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Emergency physician mental health during the subacute phase of the COVID-19 pandemic

Published online by Cambridge University Press:  03 July 2020

Rodrick Lim
Affiliation:
Division of Pediatric Emergency Medicine, Departments of Pediatrics and Medicine, Schulich School of Medicine and Dentistry, London, ON, and the Children's Health Research Institute, London Health Sciences Centre, London, ON
Huma Ali
Affiliation:
Department of Emergency Medicine, Cumming School of Medicine, Calgary, ON
Michelle Marlborough
Affiliation:
Department of Psychiatry, Schulich School of Medicine and Dentistry, London, ON
Sandra Northcott
Affiliation:
Department of Psychiatry, Schulich School of Medicine and Dentistry, London, ON
Corresponding
E-mail address:

Abstract

Type
Letter
Creative Commons
Creative Common License - CCCreative Common License - BY
This is an Open Access article, distributed under the terms of the Creative Commons Attribution licence (http://creativecommons.org/licenses/by/4.0/), which permits unrestricted re-use, distribution, and reproduction in any medium, provided the original work is properly cited.
Copyright
Copyright © The Author(s), 2020. Published by Cambridge University Press on behalf of Canadian Association of Emergency Physicians

Dear Editor,

The coronavirus disease (COVID-19) pandemic presents unique mental stressors for emergency physicians (EPs). In light of the literature on the mental health of EPs during the severe acute respiratory syndrome pandemic, the well-being of EPs during this prolonged COVID-19 pandemic is of major concern, as they are at significant risk of depression, anxiety, and other mental health complaints.Reference Lu, Shu, Chang and Lung1Reference Lai, Ma and Wang4

EPs pre-pandemic experienced chronic stress, perceived lack of control, inefficiency, and moral distress, which were all leading to burnout.Reference Lim, Van Aarsen and Gray5 Tools that worked well to cope during the acute phase may not work well in the subacute phase, as natural decompression occurs and EPs face the unpredictability and chronicity of COVID-19. We propose that three important themes during the subacute phase are important to identify to support EP mental health: uncertainty, lack of control, and discord.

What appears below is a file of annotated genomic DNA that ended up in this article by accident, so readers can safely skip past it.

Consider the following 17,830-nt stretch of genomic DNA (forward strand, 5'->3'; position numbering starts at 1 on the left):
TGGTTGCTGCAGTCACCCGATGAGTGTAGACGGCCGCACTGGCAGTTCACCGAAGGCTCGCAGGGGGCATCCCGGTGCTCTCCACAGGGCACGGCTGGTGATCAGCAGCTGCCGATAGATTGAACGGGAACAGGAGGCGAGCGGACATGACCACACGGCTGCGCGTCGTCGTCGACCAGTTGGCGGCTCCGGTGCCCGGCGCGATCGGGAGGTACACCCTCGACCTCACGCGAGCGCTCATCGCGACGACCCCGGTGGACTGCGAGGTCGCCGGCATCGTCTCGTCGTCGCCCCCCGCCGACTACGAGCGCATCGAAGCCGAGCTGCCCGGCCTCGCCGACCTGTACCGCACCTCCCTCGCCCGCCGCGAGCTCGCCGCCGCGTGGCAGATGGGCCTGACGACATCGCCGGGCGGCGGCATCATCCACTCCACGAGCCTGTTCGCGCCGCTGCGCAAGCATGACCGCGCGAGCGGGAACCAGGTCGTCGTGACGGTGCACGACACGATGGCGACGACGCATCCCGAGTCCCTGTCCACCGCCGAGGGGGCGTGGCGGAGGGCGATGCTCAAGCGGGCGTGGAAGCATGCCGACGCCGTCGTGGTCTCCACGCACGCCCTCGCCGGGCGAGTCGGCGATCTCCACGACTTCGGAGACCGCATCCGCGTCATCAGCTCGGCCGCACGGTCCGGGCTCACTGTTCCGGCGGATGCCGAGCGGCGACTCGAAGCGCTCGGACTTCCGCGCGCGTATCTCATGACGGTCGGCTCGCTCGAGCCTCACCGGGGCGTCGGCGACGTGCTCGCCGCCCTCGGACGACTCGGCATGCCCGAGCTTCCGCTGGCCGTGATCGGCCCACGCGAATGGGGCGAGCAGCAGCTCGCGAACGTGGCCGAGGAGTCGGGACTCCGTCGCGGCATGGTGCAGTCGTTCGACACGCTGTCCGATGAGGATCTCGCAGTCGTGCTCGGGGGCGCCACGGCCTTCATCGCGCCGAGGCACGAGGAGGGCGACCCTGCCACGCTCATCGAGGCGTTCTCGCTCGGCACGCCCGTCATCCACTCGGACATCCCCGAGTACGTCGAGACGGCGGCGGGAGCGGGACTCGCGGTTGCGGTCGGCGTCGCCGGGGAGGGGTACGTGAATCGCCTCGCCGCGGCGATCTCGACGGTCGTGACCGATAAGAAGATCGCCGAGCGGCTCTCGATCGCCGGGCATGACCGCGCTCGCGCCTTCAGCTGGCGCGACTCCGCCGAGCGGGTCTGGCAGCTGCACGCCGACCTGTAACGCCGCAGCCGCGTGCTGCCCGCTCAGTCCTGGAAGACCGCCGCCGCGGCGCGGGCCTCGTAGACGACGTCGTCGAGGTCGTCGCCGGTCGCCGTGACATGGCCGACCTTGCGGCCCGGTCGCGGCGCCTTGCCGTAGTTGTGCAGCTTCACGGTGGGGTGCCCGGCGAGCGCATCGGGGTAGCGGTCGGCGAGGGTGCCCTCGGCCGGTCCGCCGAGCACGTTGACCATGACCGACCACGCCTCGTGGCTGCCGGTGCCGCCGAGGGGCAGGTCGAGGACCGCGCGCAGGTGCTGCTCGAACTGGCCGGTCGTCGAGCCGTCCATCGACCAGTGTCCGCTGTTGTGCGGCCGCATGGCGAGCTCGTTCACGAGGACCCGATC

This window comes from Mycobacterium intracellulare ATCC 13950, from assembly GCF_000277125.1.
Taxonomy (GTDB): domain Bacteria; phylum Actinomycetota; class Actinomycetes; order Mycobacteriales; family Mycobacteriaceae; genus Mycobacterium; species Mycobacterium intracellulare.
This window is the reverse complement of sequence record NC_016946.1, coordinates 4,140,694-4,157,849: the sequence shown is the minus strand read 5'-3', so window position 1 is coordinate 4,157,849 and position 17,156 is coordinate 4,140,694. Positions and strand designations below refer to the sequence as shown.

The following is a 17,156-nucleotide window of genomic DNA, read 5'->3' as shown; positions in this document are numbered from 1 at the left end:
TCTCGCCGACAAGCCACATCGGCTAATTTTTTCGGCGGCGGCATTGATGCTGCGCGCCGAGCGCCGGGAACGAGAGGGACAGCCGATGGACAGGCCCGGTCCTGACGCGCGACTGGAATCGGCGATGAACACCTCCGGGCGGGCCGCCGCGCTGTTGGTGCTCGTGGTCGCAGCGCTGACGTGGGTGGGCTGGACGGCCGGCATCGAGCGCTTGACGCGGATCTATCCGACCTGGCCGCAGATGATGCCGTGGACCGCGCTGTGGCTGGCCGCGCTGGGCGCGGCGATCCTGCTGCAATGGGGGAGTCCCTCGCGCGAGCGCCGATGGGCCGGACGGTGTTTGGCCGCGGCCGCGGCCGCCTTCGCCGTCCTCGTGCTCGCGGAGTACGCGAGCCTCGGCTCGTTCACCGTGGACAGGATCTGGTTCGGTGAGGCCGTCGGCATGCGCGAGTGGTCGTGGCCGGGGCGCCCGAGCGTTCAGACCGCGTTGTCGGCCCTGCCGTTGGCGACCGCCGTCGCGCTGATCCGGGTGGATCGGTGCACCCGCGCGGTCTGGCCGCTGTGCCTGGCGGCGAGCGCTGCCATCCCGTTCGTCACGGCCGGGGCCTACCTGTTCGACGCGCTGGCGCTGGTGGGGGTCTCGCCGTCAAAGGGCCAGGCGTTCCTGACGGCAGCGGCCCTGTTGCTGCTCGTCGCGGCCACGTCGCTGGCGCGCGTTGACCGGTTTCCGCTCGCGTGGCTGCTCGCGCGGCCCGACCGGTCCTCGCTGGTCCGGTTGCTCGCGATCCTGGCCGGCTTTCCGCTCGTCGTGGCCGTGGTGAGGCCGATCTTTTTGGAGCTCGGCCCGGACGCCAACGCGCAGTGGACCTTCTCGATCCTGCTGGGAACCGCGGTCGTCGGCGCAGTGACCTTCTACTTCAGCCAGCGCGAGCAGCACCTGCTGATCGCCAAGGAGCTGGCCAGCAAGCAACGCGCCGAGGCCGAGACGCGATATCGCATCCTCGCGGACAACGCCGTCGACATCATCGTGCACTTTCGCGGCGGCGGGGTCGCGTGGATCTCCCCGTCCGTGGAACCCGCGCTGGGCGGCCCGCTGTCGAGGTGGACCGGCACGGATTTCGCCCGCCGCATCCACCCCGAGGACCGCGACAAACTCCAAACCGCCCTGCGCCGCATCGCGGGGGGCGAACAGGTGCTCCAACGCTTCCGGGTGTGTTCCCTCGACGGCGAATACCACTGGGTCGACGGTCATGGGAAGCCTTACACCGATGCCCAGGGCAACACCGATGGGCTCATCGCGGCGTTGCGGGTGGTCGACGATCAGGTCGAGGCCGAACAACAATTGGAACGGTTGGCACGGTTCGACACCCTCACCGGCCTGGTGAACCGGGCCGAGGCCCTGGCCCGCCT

Uncertainty presents as the ever-evolving clinical presentation of COVID-19, the lack of clarity regarding management of future influenza seasons, insecure personal protective equipment supplies, decentralized conflicting sources of information, continued fear of dying or bringing home illness to our families, and the moral injury and potential legal ramifications of providing suboptimal care.

The lack of control that EPs experience with decisions, such as use of personal protective equipment and procedural protocols, and the instinct to help those in need are tempered by the time-consuming requirements to properly don personal protective equipment. We feel powerlessness and frustration when witnessing the actions of community members disregarding physical distancing and masking guidelines.

When an acute phase ends, the sense of unity dissipates as well. Discord has led to an increased feeling of isolation and lack of support from others and the creation of a more hostile work environment.

To support EPs’ mental health during the prolonged COVID-19 pandemic, we propose the following action items:

  1. 1. Clear plan for ongoing physician safety and personal protective equipment

  2. 2. Clear centralized approach to COVID-19 assessment and treatment

  3. 3. Clear plan for COVID-19 and addressing bed block

  4. 4. Re-engage frontline EPs in decisions

  5. 5. Loud advocacy group for physicians and their health

  6. 6. Regular check-ins (e.g., buddy system, group texts)

  7. 7. Respect limits and remove barriers to physician self-care

  8. 8. Physicians taking a break away from work before the second wave

  9. 9. Provide resources for outside work stressors

  10. 10. Team approach: share and celebrate success stories

Through these action items, it is critical that we act now to minimize the pandemic repercussions to physician mental health.

Competing interests

None declared.

References

Lu, YC, Shu, BC, Chang, YY, Lung, FW. The mental health of hospital workers dealing with severe acute respiratory syndrome. Psychother Psychosom 2006;75(96):370–5.CrossRefGoogle ScholarPubMed
Lung, FW, Lu, YV, Chang, YY, Shu, BC. Mental symptoms in different health professionals during the SARS attack: a follow-up study. Psychiatry Q. 2009;80(2):107–16.CrossRefGoogle ScholarPubMed
Wu, P, Fang, Y, Guan, Z, et al. The psychological impact of the SARS epidemic on hospital employees in China: exposure, risk, perception and altruistic acceptance of risk. Can J Psychiatry 2009;54(5):302–11.CrossRefGoogle ScholarPubMed
Lai, J, Ma, S, Wang, Y, et al. Factors associated with mental health outcomes among health care workers exposed to coronavirus disease 2019. JAMA Netw Open 2020;3(3):e203976. doi:10.1001/jamanetworkopen.2020.3976.CrossRefGoogle ScholarPubMed
Lim, R, Van Aarsen, K, Gray, S, et al. . Emergency medicine physician burnout and wellness in Canada prior to COVID19: a national survey. CJEM 2020;epub, doi: 10.1017/cem.2020.431.CrossRefGoogle Scholar
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